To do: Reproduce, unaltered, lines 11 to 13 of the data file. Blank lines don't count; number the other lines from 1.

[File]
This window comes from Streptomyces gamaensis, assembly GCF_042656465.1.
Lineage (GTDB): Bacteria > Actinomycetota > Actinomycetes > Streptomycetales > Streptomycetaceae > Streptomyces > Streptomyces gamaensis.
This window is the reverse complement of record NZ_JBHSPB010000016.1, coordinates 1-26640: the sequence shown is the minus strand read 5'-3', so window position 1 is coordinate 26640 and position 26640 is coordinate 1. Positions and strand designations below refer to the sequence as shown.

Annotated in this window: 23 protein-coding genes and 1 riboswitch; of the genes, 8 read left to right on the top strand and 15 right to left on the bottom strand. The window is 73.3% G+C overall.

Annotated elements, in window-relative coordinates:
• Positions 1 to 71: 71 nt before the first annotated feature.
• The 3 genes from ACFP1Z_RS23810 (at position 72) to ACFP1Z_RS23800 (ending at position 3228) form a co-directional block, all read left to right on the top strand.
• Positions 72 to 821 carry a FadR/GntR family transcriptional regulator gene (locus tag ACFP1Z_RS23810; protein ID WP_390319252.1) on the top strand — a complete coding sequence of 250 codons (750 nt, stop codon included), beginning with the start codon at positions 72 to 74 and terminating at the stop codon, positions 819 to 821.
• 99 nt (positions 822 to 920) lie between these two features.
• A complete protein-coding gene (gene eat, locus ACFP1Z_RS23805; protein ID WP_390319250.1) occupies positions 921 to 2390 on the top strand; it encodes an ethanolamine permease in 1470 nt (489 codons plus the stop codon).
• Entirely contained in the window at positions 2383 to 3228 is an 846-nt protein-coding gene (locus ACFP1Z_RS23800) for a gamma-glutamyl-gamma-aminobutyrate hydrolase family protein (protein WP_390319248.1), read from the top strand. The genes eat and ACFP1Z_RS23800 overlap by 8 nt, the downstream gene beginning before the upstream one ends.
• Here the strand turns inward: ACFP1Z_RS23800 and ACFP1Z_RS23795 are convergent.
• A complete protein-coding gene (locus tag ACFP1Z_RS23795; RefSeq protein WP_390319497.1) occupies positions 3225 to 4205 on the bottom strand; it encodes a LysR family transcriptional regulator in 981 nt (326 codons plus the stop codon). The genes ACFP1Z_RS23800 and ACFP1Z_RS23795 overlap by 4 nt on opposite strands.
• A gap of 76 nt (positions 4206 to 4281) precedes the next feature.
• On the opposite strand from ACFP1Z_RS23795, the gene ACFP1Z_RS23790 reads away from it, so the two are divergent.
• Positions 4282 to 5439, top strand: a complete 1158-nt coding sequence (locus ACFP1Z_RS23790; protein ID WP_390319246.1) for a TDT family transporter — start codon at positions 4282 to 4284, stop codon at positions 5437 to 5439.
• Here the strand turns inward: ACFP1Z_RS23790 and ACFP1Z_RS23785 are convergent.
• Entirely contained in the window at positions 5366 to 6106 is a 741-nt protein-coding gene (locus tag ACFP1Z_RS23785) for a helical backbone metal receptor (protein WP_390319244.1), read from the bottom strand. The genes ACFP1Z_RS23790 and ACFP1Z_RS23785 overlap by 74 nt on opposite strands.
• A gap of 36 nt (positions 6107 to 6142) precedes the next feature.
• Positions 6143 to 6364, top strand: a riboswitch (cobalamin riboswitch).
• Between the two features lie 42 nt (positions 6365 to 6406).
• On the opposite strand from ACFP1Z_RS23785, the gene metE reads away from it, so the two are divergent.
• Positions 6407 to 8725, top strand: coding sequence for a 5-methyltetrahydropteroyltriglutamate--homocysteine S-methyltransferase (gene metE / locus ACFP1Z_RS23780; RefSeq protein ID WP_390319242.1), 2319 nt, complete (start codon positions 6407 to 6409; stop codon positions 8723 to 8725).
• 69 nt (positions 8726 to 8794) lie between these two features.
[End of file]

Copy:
• Entirely contained in the window at positions 2383 to 3228 is an 846-nt protein-coding gene (locus ACFP1Z_RS23800) for a gamma-glutamyl-gamma-aminobutyrate hydrolase family protein (protein WP_390319248.1), read from the top strand. The genes eat and ACFP1Z_RS23800 overlap by 8 nt, the downstream gene beginning before the upstream one ends.
• Here the strand turns inward: ACFP1Z_RS23800 and ACFP1Z_RS23795 are convergent.
• A complete protein-coding gene (locus tag ACFP1Z_RS23795; RefSeq protein WP_390319497.1) occupies positions 3225 to 4205 on the bottom strand; it encodes a LysR family transcriptional regulator in 981 nt (326 codons plus the stop codon). The genes ACFP1Z_RS23800 and ACFP1Z_RS23795 overlap by 4 nt on opposite strands.